In 2004, Mark Cuban wrote a blog post about his plans to open a hedge fund that specialized in one thing: betting on sports.
His rationale was a good one: Many Wall Street investments are gambles by another name. And at least in sports there is real, accurate, up-to-the-minute public information available about every team. In business, it's almost routine for executives to mess with the numbers to their advantage. The playing field, in other words, is not level.
But in sports gambling, he argued, there is both good information and a bunch of emotional bettors who ignore it. They're on vacation in Vegas, and they enter the sportsbook expecting to lose.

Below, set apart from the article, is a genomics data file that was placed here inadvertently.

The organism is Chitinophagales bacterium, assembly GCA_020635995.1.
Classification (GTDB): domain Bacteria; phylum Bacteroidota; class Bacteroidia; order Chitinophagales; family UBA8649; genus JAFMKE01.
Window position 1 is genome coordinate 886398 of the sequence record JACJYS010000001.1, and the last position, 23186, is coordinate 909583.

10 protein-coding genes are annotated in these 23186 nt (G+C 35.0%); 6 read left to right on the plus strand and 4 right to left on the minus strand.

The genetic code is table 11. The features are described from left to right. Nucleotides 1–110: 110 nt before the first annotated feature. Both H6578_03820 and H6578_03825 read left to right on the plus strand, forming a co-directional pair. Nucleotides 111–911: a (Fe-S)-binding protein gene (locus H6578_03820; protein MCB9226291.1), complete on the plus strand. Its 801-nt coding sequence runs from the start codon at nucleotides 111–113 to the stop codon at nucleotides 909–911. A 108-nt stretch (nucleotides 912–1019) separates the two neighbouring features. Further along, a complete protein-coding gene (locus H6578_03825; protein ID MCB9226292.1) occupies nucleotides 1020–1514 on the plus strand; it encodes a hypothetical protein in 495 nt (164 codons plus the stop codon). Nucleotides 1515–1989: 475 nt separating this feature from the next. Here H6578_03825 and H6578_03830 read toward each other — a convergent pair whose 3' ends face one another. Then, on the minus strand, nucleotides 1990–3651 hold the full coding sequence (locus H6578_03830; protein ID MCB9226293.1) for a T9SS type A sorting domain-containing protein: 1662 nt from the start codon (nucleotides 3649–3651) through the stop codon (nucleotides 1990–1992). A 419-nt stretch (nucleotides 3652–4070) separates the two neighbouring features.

That makes real opportunities for the smart guys.
Cuban eventually abandoned the idea, for various reasons.
But in 2010, a Gibraltar-based company gave it a whirl. They launched a sports betting fund, and got a lot of press in the process. The Centaur Galileo fund, which boasted statistical models that had been developed for five years, would be a pure statistical play.
But the blog Wager Minds says that, as of Monday, the Centaur Galileo fund appears to be out of business. A visit to the website includes a disclaimer, a logo, and a "page not found" error where the actual content of the site ought to be. What's unclear is if the business model is a tough one, or if this fund collapsed for its own reasons, as Wager Minds suggests may have happened.
UPDATE: A link from the comments, with more insight.